The New Jersey Symphony is trying to diversify the kind of conductor audiences see on the orchestra podium through 2028 and they just got a big infusion of cash to make someone’s dream a musical reality.
In the next few months, conductors will be flown to town to audition with the Newark-based orchestra. “We have a committee of musicians who will take the large pool of applicants, they’ll whittle that down to five people,” said Erin Norton, the vice president of artistic planning at the New Jersey Symphony.
Ultimately, a conductor from a historically underrepresented population will serve as a cover conductor for the 2023-24 season. Thanks to the $1.5 million donation from Stewart and Judith Colton, the program will continue to be funded for the next five years. “When we went back to the Coltons to talk about renewing the funding, we wanted to kind of add this conductor opportunity into it, and we’re so thrilled they saw the same opportunity we did,” Norton said. “This ability to bring young conductors into the fold, give them the support and the experience they need to forge a career path forward.”
As NPR wrote in 2014 in reporting on a 2014 study from the League of American Orchestras, “Less than 2% of musicians in American orchestras are African American … Only 4.3% of conductors are black, and composers remain predominantly white as well.”
Additionally, a 2016 report indicated that, though female musicians increasingly account for orchestral musicians – roughly 47% – they still account for a disproportionately low number of conductors at about 20%, according to findings. “When we were developing the conductor fellowship, we were looking at the language around eligibility,” Norton said. “We ended up keeping the language fairly open; we’ve been saying it’s open to all conductors from underrepresented backgrounds on the podium.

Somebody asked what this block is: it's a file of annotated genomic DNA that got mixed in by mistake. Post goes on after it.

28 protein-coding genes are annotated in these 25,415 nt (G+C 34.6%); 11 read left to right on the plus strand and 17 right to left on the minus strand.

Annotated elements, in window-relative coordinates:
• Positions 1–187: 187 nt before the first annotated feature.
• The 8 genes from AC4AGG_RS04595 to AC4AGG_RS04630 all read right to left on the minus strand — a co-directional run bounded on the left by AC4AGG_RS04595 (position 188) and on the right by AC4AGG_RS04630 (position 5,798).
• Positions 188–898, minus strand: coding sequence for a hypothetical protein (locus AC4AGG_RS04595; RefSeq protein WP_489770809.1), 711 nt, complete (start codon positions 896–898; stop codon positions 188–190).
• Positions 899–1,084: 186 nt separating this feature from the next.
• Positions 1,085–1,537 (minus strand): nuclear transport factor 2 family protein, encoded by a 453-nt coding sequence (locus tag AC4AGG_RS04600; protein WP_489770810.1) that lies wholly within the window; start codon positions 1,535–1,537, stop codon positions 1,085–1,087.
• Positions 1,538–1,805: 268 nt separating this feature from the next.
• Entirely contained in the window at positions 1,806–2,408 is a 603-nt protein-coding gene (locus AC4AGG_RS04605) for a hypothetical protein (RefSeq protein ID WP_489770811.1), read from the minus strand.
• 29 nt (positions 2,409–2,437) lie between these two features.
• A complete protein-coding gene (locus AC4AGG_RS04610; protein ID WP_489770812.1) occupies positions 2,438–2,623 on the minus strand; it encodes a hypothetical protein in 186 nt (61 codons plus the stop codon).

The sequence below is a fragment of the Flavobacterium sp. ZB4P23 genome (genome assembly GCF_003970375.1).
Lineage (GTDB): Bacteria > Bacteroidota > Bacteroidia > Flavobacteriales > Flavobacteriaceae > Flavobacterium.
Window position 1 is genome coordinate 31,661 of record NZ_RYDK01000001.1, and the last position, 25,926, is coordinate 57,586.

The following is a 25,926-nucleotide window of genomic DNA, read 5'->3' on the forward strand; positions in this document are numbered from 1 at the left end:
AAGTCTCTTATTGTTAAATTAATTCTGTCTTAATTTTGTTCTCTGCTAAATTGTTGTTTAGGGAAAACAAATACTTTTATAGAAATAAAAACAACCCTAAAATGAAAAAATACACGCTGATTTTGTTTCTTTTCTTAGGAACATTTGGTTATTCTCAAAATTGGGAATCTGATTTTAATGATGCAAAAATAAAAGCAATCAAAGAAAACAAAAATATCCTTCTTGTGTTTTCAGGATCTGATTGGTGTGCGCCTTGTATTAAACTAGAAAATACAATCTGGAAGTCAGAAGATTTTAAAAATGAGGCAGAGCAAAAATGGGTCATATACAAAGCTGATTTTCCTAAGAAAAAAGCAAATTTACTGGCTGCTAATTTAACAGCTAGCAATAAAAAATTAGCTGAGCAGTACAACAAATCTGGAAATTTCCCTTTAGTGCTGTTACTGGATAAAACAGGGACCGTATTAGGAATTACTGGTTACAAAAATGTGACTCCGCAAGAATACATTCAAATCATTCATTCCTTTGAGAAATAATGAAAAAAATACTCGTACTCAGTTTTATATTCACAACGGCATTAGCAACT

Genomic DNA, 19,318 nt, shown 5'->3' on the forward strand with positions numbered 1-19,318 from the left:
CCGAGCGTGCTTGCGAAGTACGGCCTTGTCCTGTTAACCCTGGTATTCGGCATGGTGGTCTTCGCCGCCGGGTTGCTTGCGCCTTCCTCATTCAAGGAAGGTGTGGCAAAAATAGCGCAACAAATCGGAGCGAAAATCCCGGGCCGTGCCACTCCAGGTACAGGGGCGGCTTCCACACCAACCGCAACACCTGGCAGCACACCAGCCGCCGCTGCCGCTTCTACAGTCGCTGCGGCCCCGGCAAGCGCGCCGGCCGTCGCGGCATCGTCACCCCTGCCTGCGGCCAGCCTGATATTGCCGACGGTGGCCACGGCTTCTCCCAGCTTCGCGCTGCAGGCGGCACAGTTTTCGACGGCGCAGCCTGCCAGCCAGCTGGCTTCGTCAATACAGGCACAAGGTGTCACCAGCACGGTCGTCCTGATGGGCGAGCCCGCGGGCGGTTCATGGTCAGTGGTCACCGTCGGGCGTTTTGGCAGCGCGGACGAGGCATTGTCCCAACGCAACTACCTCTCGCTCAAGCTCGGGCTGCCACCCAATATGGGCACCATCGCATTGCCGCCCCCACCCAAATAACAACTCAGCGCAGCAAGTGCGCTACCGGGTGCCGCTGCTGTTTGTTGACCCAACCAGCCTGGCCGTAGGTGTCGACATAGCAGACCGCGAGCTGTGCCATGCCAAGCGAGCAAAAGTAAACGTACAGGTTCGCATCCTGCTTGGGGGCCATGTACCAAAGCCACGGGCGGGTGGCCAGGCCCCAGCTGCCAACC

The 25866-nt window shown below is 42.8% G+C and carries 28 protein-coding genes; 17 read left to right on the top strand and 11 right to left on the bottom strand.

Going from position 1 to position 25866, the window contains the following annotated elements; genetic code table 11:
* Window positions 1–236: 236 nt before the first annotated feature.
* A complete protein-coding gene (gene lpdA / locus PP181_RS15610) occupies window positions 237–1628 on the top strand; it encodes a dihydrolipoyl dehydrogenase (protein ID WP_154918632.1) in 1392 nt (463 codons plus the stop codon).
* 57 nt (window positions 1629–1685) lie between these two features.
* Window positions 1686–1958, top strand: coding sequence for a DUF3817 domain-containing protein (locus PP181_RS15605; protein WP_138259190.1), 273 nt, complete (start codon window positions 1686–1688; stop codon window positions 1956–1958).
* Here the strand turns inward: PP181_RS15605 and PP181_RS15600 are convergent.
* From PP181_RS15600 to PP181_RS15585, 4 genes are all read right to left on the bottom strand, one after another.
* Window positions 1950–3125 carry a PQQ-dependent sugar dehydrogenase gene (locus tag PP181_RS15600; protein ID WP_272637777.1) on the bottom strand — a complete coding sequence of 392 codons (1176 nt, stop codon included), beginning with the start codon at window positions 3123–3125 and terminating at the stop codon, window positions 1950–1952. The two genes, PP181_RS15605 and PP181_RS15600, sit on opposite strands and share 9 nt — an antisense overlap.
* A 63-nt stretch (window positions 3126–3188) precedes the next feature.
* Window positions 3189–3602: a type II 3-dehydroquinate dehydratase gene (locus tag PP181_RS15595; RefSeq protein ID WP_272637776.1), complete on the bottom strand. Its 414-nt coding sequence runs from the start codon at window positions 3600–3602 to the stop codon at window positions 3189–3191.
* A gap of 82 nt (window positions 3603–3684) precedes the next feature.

She added that gender diversity, including more women and non-binary conductors, and people with disabilities are included in the program. “We’re trying to keep it open because it’s such an insular field, that we want to make sure we don’t accidentally exclude anyone in the language.”
As with many things nowadays, demographics are key in blind and cold call auditions, with a focus on musicians of color. The Colton Fellowship established the musician aspect of the program in 2019. The fellowship’s inaugural fellow was cellist Laura Andrade who went on to join the chamber music ensemble Sybarite 5. “As a leading arts organization in New Jersey, it is our duty to champion inclusivity in the arts,” said Xian Zhang, Music Director of the Symphony. “The Colton Fellowship strengthen our commitment to showcasing diverse voices on our stage.”